Chaos at the Capitol: Students and staff reflect on the insurrection in Washington, D.C.


Jose Luis Magana/AP

Americans protesting the results of the November presidential election invade the U. S. Capitol on Jan. 6, shocking Americans everywhere. Five people died, including one protester who was shot trying to climb through a broken window and one officer whose job it was to protect the building and its inhabitants.

Adelaide Berrett, Editor-in-Chief

Shocked. Angry. Ashamed. Upset. Anxious. Unsurprised. 

These are just some of the words used by students and staff at Northgate describing the recent tumult at the Capitol. 

Nearly two months have passed since a protest of election results declaring Joe Biden the 46th president of the United States resulted in people storming the U.S. Capitol turned deadly.  The insurrection left five dead, including a police officer whose job was to protect the building and people in it. At least 140 people were injured. 

Even with the passage of time, the images remain vivid as do people’s responses.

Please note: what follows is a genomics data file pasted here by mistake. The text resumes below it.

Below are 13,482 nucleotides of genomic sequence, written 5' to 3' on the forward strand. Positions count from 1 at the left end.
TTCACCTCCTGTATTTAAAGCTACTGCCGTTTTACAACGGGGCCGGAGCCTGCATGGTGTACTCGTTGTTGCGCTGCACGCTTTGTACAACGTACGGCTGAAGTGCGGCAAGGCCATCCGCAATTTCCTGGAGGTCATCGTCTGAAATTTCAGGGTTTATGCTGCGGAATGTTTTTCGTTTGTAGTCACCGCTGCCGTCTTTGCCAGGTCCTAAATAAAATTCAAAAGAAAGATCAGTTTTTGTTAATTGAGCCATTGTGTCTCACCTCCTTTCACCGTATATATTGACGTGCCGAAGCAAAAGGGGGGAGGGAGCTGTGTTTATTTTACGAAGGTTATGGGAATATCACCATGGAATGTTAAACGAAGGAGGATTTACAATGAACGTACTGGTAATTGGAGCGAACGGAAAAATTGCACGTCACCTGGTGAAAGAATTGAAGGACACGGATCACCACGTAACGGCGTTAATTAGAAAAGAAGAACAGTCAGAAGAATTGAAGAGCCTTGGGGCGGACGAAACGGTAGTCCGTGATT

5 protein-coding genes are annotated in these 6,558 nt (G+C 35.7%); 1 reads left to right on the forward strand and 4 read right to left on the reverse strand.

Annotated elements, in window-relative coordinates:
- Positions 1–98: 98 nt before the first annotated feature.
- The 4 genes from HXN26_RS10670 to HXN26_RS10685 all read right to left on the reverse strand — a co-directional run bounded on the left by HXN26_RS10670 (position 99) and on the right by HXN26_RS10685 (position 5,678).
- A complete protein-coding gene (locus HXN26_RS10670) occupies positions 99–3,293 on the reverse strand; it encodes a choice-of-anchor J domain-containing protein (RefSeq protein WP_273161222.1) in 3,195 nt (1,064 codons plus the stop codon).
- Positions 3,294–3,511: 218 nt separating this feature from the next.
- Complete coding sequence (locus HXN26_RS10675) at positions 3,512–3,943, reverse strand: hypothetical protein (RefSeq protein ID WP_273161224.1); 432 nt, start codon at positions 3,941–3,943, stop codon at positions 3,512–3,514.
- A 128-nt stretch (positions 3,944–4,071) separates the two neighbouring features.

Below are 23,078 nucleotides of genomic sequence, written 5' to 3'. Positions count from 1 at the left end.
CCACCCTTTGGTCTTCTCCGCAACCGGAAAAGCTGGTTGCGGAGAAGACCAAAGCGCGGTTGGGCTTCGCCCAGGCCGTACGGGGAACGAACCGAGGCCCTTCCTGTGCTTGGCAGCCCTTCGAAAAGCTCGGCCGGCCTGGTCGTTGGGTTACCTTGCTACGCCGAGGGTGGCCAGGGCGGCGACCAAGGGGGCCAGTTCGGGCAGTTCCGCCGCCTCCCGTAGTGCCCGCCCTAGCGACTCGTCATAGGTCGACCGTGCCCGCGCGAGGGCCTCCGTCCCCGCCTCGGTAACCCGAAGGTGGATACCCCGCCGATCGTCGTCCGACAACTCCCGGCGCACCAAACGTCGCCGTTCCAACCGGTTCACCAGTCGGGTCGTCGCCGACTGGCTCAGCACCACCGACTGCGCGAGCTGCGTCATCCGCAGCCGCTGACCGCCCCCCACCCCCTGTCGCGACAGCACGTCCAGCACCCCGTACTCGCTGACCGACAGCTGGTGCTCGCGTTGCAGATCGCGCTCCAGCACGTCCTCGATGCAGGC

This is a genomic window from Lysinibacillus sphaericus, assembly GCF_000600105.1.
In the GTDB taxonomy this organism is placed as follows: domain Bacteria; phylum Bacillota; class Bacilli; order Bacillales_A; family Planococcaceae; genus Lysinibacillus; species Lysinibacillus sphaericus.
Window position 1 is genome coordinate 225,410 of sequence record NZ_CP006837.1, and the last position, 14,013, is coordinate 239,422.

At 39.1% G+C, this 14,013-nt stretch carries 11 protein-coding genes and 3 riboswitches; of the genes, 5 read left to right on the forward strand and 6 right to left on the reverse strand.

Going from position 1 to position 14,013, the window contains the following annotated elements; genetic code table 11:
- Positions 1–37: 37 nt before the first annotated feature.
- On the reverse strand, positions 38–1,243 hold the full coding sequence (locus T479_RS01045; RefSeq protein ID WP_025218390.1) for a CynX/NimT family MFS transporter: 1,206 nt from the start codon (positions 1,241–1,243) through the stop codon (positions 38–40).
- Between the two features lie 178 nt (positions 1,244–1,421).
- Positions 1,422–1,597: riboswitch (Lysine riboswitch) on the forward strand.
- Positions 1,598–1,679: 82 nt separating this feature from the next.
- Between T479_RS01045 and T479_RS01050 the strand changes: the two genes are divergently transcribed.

“In no universe do I think that those actions were acceptable,” said Jim Rogers, who teaches U.S. History and U.S. Government and Economics. “I would never say that violence is never the answer because sometimes people are going to have to stand and fight. But this was an attack on the wheels of our government. It was done specifically to stop a government process from moving forward.”

The attack on the Capitol is just one event in a long list including 1954 when four Puerto Rican Americans shot into the House of Representatives, injuring five congressmen, and in 1971 when a bomb exploded in the Capitol building, according to History channel reports. Before the insurrection on Jan. 6, the most recent breach was in 1998, when a man later described as mentally ill shot two Capitol police officers. In later meetings, he proclaimed his unhappiness, alleging cannibalism in the United States. 

The January events were unsettling and remain in the news to this day as federal law enforcement report the arrest of about 300 alleged to have participated in the insurrection and as political leaders investigate the sequence of events and law enforcement response.